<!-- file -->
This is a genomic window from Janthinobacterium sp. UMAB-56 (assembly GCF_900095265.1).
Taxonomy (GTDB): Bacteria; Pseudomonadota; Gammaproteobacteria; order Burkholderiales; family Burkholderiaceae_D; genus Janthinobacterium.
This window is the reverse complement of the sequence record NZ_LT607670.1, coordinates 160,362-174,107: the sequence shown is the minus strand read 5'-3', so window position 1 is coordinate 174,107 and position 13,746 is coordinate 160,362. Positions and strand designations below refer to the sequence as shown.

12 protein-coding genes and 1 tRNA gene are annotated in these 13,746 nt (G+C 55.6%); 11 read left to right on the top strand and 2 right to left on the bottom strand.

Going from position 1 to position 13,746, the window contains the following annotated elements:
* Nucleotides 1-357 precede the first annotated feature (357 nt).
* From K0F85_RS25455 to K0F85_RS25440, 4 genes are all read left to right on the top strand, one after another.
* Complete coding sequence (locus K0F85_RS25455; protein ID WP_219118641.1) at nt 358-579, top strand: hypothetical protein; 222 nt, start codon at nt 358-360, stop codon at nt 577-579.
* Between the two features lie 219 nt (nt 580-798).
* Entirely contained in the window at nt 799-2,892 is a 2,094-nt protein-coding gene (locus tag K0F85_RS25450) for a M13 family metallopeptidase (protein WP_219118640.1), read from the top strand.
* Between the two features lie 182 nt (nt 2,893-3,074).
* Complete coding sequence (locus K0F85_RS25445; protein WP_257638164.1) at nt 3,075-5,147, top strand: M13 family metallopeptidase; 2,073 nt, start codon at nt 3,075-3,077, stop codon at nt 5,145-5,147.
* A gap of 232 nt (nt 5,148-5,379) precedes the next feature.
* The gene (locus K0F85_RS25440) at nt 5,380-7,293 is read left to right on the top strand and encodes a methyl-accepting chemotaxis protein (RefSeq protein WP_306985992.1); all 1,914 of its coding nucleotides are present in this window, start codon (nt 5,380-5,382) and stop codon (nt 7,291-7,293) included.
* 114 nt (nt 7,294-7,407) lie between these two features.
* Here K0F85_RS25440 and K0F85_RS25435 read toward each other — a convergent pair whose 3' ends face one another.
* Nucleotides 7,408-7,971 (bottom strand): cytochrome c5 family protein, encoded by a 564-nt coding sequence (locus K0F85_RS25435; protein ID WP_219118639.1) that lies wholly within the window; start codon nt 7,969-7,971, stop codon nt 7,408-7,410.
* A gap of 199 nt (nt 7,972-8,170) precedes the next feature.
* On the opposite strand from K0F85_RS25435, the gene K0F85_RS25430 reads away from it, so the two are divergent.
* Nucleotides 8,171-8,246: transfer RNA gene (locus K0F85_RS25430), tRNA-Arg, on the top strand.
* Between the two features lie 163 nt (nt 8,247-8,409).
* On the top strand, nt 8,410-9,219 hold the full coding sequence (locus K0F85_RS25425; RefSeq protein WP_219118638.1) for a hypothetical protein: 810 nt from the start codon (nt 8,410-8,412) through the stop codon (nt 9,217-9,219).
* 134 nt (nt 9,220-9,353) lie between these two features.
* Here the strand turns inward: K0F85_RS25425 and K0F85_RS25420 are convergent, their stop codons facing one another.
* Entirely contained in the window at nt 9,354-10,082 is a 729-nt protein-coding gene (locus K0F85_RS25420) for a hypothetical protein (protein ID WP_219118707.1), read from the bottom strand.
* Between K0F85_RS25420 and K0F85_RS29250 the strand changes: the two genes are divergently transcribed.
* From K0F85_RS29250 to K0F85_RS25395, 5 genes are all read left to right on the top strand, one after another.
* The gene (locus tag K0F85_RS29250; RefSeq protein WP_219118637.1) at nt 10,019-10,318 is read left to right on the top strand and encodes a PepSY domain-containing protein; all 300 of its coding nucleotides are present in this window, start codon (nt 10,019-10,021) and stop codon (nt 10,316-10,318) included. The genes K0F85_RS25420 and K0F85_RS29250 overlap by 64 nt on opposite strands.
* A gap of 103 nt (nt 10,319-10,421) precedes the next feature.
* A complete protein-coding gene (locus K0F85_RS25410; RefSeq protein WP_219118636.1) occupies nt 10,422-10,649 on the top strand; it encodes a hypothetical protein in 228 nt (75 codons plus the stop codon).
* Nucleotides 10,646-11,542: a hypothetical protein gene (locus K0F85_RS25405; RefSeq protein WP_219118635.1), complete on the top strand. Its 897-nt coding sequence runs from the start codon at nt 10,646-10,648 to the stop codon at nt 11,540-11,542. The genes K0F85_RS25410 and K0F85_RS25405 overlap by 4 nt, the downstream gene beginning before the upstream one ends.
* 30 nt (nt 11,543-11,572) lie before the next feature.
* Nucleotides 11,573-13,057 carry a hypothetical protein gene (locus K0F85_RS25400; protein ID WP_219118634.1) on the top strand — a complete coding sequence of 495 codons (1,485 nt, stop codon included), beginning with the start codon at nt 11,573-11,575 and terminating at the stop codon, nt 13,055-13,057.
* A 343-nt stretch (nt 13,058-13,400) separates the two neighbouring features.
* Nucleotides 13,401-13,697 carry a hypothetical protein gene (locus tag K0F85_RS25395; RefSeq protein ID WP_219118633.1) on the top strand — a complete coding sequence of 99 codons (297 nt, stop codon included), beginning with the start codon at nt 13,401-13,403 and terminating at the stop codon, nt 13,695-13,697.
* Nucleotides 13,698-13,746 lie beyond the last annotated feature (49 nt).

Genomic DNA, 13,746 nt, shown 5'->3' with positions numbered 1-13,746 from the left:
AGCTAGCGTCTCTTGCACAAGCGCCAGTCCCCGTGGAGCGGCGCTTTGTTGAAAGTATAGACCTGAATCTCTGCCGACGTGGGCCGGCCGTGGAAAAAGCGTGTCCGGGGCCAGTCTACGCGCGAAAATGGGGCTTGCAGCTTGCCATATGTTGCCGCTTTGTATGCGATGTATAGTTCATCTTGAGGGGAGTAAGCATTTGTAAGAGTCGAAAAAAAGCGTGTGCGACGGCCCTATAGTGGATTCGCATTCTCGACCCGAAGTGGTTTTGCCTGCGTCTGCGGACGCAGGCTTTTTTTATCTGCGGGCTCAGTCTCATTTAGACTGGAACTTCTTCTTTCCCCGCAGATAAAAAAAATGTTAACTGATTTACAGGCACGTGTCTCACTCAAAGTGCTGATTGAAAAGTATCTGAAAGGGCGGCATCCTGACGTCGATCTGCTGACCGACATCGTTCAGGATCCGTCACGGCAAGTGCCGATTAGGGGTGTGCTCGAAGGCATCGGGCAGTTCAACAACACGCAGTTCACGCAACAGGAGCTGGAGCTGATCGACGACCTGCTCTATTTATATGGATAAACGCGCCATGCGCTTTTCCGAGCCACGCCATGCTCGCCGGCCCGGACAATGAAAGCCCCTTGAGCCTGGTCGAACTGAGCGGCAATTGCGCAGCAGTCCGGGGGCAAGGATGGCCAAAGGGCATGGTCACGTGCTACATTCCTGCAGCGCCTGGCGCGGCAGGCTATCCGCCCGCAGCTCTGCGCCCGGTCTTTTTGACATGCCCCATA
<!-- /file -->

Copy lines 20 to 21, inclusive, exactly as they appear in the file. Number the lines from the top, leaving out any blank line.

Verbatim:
* Nucleotides 8,171-8,246: transfer RNA gene (locus K0F85_RS25430), tRNA-Arg, on the top strand.
* Between the two features lie 163 nt (nt 8,247-8,409).